The Linn County Trails Association is a non-profit, volunteer organization that has been in existence since 1990*. Like many great volunteer groups, LCTA was started by loyal volunteers, while chatting around a kitchen table. Their objective was to build a trail along the Old Interurban Line that stretched 12 miles from Bever Park in Cedar Rapids to Mt Vernon. Years of investigation and lobbying, conversations and debates with non-trail supporters drained an enthusiastic group of people. In 1993, in an effort to regroup, a meeting took place around another kitchen table and it was decided that LCTA would expand their board (modeled after a group in Lincoln Nebraska) and turn their energy to creating a paved trail in the city. This was facilitated and guided by the Metro Area Trails System Committee (MATS). This committee, sanctioned by the City of Cedar Rapids, provided a guide for trails in the Metro Area. LCTA expanded their board and general membership, and in 1993 started to meet the second Monday of the month.

Board expansion, decentralization, stability in meeting place and time and an attainable goal help create a great organization! Our first major project was to complete the Cedar Lake Phase of the 12 mile Cedar River Trail. The CRT would reach from the Cedar Valley Nature Trail to the Hoover Trail and be a part of the American Discovery Trail. In August 1997, after years of lobbying and fundraising, the Cedar Lake Phase of the Trail was opened. It was a great day for trail supporters. LCTA had raised close to $100,000 and helped with the match for the first phase. LCTA continues to work with Cedar Rapids to finish the CRT and add neighborhood spurs to this backbone trail. LCTA has provided a volunteer Trail Coordinator to help with this process. The Trail Coordinator spends hours helping to research grant deadlines, collecting information for the city engineers and making sure that trails get built in a timely fashion. We have also worked with the city to formulate “rules” of the road to encourage polite trail use. During 2002, new miles have been added to the CRT, extending close to Collins Rd.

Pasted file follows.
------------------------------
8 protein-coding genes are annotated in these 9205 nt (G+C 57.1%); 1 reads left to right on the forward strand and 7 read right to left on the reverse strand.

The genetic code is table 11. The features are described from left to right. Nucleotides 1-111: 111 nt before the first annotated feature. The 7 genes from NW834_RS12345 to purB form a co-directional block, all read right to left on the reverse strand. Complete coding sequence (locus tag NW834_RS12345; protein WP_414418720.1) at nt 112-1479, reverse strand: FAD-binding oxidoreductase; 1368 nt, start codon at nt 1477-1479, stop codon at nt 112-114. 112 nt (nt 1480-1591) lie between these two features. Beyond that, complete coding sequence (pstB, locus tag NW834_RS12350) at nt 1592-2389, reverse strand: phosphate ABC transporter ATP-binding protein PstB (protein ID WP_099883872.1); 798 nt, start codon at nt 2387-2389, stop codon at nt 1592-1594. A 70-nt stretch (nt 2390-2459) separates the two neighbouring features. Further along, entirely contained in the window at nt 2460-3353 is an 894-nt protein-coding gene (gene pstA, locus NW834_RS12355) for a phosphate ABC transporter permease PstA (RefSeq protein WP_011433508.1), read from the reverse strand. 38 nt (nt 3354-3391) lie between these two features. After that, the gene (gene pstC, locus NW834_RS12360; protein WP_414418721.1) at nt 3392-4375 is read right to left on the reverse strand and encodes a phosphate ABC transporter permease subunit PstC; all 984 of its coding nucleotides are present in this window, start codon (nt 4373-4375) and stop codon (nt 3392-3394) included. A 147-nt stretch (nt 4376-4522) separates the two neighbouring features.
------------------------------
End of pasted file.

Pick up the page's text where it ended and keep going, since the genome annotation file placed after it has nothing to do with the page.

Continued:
In 1997, a new trail project, the Grant Wood Trail, was launched by a quiet little trails group in Jones County, the Grant Wood Trail Association. They asked LCTA if we were interested in old railroad property in Linn County that would extend from Marion to Martelle and meet up with their trail from Martelle to Oxford Junction. Always ready for a challenge, we investigated the property and saw the potential for a great recreational resource! We jumped in boldly and bought up as much property as possible. The first Linn County segment of the GWT, 3.25 miles, was opened in 1999. An incredible amount of work had gone into this project, with hours of research in county offices, negotiation of land purchase and easements, and fundraising for land purchase and development. Much of the actual trail work has been done by LCTA members and we are grateful for their help!